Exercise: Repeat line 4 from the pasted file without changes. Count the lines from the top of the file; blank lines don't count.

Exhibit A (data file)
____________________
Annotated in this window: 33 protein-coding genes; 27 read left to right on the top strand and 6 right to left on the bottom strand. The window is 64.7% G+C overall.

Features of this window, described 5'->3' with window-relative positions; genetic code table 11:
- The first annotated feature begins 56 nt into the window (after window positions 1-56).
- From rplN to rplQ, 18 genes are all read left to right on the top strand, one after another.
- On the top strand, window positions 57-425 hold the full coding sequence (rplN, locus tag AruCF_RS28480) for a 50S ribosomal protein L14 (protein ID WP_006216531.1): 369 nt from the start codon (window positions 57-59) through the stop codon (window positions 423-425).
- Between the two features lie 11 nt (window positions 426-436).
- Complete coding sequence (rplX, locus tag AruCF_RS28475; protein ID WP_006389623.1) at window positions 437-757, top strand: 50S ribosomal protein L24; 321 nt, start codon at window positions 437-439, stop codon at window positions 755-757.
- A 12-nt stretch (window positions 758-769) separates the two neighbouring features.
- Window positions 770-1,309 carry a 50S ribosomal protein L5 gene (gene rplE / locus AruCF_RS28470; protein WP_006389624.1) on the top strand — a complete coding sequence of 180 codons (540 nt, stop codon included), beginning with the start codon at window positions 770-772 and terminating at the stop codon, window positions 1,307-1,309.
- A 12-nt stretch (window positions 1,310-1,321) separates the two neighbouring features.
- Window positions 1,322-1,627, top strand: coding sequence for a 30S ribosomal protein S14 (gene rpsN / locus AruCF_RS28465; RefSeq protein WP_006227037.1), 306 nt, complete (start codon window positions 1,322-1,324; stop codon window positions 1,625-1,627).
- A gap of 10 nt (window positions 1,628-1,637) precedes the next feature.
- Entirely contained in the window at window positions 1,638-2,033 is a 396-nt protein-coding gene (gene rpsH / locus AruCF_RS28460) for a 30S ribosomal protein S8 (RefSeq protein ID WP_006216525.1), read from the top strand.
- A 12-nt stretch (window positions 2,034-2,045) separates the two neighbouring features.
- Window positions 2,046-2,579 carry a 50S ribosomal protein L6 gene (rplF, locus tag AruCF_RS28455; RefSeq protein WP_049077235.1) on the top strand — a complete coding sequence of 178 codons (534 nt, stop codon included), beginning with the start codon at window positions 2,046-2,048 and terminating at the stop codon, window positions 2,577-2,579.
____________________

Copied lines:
- From rplN to rplQ, 18 genes are all read left to right on the top strand, one after another.